16. Lake Roosevelt Rainbow Trout : Habitat/Passage Improvement Project : Annual Report 1998.

    Energy Technology Data Exchange (ETDEWEB)

    Jones, Charles D.

    1999-02-01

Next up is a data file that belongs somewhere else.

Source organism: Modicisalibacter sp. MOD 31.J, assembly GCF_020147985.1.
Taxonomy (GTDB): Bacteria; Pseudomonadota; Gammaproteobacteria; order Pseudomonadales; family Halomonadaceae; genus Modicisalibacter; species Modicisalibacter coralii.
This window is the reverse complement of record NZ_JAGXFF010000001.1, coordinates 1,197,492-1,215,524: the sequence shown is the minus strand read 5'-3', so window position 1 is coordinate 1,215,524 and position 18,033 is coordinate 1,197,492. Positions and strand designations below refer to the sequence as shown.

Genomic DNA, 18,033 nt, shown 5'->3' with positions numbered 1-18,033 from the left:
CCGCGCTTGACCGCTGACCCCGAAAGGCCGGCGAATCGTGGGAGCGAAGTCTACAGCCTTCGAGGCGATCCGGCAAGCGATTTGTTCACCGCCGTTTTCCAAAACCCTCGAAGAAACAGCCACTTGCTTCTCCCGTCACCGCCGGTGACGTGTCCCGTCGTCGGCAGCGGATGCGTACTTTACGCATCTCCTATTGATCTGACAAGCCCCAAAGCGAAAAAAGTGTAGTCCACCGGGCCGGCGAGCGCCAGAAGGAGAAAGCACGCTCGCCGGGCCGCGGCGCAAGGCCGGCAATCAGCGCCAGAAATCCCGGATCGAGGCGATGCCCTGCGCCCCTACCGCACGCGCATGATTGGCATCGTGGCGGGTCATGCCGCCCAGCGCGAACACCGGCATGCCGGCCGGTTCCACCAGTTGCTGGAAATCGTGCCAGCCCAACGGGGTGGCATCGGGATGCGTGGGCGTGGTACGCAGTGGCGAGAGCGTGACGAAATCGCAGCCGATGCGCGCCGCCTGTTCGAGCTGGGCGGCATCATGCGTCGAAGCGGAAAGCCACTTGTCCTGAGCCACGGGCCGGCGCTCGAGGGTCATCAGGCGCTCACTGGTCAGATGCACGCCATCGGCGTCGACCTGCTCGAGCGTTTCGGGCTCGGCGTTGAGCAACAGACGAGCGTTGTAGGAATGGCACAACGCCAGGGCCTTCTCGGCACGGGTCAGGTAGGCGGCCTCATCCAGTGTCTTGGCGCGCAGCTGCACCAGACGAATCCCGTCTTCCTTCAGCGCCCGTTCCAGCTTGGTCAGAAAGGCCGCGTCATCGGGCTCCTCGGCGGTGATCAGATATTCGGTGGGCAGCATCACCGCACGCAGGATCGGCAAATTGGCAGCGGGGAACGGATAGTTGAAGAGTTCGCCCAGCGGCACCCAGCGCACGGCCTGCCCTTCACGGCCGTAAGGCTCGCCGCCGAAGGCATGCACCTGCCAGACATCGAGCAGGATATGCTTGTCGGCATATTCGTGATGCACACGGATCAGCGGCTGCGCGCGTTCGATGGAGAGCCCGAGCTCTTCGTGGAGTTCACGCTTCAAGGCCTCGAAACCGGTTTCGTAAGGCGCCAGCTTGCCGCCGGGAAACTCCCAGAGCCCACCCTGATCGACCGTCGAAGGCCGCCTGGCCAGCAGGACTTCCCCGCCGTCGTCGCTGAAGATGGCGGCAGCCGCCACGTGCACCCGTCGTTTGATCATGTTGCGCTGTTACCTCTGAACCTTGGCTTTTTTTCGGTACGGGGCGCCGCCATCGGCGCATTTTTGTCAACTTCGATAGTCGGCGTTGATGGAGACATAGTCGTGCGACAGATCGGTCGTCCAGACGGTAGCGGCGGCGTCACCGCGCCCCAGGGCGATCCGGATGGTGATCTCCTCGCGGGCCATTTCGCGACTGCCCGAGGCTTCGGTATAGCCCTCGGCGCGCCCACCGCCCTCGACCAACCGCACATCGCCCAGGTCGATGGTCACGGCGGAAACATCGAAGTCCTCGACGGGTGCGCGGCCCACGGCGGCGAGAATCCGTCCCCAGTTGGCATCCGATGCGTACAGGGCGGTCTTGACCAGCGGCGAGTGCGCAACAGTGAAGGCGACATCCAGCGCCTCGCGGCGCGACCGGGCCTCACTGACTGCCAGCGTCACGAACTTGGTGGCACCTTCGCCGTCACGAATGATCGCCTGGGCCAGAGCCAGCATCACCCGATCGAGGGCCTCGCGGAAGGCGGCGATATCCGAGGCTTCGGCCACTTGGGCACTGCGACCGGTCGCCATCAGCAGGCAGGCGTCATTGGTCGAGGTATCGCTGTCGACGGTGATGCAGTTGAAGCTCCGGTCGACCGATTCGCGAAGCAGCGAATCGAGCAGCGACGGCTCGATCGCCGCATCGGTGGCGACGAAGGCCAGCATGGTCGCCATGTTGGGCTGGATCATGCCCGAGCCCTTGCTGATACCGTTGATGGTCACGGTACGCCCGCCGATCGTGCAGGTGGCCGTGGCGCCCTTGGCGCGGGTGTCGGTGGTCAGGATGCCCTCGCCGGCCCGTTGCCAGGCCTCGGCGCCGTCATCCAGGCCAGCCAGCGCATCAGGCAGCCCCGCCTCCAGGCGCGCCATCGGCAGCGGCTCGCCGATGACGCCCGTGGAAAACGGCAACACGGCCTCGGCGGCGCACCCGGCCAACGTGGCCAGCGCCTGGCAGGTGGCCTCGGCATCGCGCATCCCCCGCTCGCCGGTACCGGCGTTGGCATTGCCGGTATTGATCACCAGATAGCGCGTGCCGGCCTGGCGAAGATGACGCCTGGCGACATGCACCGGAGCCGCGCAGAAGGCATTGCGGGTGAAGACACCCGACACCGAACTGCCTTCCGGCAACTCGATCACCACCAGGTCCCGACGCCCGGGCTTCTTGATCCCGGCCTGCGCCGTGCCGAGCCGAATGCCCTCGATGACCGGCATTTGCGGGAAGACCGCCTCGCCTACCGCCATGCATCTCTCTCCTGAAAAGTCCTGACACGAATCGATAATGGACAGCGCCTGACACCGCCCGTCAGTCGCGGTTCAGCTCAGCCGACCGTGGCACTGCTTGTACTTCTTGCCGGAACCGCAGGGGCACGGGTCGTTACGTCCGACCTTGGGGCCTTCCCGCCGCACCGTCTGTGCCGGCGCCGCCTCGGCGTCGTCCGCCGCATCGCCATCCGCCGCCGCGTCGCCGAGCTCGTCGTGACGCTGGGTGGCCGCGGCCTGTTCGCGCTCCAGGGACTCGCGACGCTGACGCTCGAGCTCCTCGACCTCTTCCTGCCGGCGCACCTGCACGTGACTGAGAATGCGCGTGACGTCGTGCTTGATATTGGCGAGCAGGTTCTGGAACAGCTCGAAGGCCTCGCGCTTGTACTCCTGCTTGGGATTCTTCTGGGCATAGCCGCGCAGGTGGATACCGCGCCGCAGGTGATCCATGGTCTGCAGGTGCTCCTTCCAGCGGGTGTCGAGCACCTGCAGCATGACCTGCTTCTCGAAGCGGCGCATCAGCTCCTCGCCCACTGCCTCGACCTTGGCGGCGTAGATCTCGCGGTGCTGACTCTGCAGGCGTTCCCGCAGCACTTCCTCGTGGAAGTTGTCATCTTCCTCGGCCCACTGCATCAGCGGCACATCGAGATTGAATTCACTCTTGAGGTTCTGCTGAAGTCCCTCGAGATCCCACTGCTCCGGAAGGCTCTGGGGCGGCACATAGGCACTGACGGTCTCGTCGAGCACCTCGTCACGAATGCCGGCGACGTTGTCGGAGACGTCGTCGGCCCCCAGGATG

Lake Franklin D. Roosevelt was created with the completion of the Grand Coulee Dam in 1942. The lake stretches 151 miles up-stream to the International border between the United States and Canada at the 49th parallel. Increased recreational use, subsistence and sport fishing has resulted in intense interest and possible exploitation of the resources within the lake. Previous studies of the lake and its fishery have been limited. Early studies indicate that natural reproduction within the lake and tributaries are not sufficient to support a rainbow trout (Onchoryhnchus mykiss) fishery (Scholz et. al., 1988). These studies indicate that the rainbow trout population may be limited by lack of suitable habitat for spawning and rearing (Scholz et. al., 1988). The initial phase of this project (Phase I, baseline data collection) was directed at the assessment of limiting factors such as quality and quantity of available spawning gravel, identification of passage barriers, and assessment of other limiting factors. Population estimates were conducted using the Seber/LeCren removal/depletion method. After the initial assessment of stream parameters, several streams were selected for habitat/passage improvement projects (Phase II, implementation). At the completion of project habitat improvements, the final phase (Phase III, monitoring) began. This phase will assess changes and gauge the success achieved through the improvements. The objective of the project is to correct passage barriers and improve habitat conditions of selected tributaries to Lake Roosevelt for adfluvial rainbow trout that utilize tributary streams for spawning and rearing. Streams with restorable habitats were selected for improvements. Completion of improvement efforts should increase the adfluvial rainbow trout contribution to the resident fishery in Lake Roosevelt. Personnel of three co-operating agencies, the Confederated Tribes of the Colville Reservation (CCT), the Spokane Tribe of Indians (STI) and